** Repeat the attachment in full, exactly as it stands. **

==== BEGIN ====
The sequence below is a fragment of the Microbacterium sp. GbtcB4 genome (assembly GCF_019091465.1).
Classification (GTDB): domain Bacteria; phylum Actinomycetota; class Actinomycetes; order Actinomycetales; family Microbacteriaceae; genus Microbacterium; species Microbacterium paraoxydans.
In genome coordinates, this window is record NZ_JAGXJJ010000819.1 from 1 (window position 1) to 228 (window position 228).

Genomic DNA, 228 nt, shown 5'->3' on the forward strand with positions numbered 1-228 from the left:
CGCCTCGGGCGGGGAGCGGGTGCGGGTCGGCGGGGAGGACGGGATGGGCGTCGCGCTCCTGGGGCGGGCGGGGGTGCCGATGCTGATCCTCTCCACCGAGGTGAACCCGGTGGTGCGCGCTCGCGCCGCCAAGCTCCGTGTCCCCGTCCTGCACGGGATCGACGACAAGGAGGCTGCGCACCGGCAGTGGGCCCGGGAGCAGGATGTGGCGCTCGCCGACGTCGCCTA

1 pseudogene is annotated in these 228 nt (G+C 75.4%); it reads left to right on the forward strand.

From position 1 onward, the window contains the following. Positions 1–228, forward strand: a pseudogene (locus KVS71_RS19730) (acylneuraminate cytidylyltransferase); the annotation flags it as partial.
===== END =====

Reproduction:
The sequence below is a fragment of the Microbacterium sp. GbtcB4 genome (assembly GCF_019091465.1).
Classification (GTDB): domain Bacteria; phylum Actinomycetota; class Actinomycetes; order Actinomycetales; family Microbacteriaceae; genus Microbacterium; species Microbacterium paraoxydans.
In genome coordinates, this window is record NZ_JAGXJJ010000819.1 from 1 (window position 1) to 228 (window position 228).

Genomic DNA, 228 nt, shown 5'->3' on the forward strand with positions numbered 1-228 from the left:
CGCCTCGGGCGGGGAGCGGGTGCGGGTCGGCGGGGAGGACGGGATGGGCGTCGCGCTCCTGGGGCGGGCGGGGGTGCCGATGCTGATCCTCTCCACCGAGGTGAACCCGGTGGTGCGCGCTCGCGCCGCCAAGCTCCGTGTCCCCGTCCTGCACGGGATCGACGACAAGGAGGCTGCGCACCGGCAGTGGGCCCGGGAGCAGGATGTGGCGCTCGCCGACGTCGCCTA

1 pseudogene is annotated in these 228 nt (G+C 75.4%); it reads left to right on the forward strand.

From position 1 onward, the window contains the following. Positions 1–228, forward strand: a pseudogene (locus KVS71_RS19730) (acylneuraminate cytidylyltransferase); the annotation flags it as partial.